Many people know that a prenuptial agreement, or prenup, is entered into by and between the soon-to-be-spouses prior to the wedding; and that a prenup often includes provisions regarding alimony and the division of property in the event of a divorce. What is less common knowledge is the existence of an agreement known as a postnuptial agreement, also referred to as a marital agreement. This type of agreement is entered into by and between individuals who are already married. The possibility of a postnup comes up in a marriage if the parties are going through difficulties and/or are considering separating at some point in the future. In many cases of postnuptial agreements, however, the parties wish to remain married, but currently feel financial burden and stress. A postnup may alleviate some of this stress.
Groundbreaking court ruling
Whether postnuptial agreements are recognized and enforceable is determined on a state-by-state basis. In 2010, an important case was decided in Massachusetts whereby the court, for the first time, recognized the validity of a postnup entered into between spouses during their marriage. The case, Ansin v. Craven-Ansin, presented the court with an opportunity to list the factors and criteria that must be met for a postnup to be enforceable. Specifically, the court held that, in connection with a divorce, a postnup may be valid if:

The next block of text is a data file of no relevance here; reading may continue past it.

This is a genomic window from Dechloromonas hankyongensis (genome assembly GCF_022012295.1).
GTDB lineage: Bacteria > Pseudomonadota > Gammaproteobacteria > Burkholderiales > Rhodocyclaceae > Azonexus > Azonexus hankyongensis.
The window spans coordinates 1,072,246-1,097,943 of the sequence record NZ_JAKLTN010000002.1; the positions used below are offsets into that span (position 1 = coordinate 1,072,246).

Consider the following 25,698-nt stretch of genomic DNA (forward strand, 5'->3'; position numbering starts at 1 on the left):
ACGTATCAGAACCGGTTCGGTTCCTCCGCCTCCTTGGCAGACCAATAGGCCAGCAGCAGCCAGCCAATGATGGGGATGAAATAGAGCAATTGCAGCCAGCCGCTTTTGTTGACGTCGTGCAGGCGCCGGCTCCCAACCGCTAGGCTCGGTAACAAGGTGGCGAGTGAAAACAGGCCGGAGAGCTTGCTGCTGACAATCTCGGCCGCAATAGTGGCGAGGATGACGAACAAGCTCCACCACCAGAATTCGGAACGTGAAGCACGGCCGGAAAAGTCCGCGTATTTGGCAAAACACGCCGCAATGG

- Each party had the opportunity to hire separate legal counsel – of his or her own choosing;
- There was an absence of coercion and fraud;
- There was absolute full disclosure of each party’s assets prior to execution of the agreement;
- That each party knew and explicitly waived marital rights – including the right to a court-ordered equitable division of marital assets in the event of divorce; and
- That the agreement was fair and reasonable at both the time the parties executed the document AND at the time of the divorce.
Importantly, even though the first requirement states that each party must have the opportunity to obtain legal counsel regarding the postnup, the court will scrutinize the actual participation of said legal counsel. Therefore, not only having the opportunity to obtain counsel, but the actual use of legal counsel, goes a long way in a court’s analysis of a postnup’s validity.
Note: The court also stressed that the person seeking to enforce a postnup has the burden of sufficiently proving the required criteria are met. If the opposing spouse did not have adequate legal counsel while entering into the postnup – it is very difficult to meet that burden of proof.
What this means for you
If you and your spouse find yourselves in a difficult or stressful financial situation, but wish to remain married; or if you contemplate separation at some point down the road, a postnuptial agreement may be a possible step forward. With regards to postnuptial agreements, it is so important for each spouse to obtain separate legal counsel to carefully explain the pros, cons, repercussions, and realities of the situation, and to carefully negotiate any final agreement.
Contact Attorney Rosanne Klovee today to discuss your specific situation and whether a postnuptial agreement may be the right decision for you.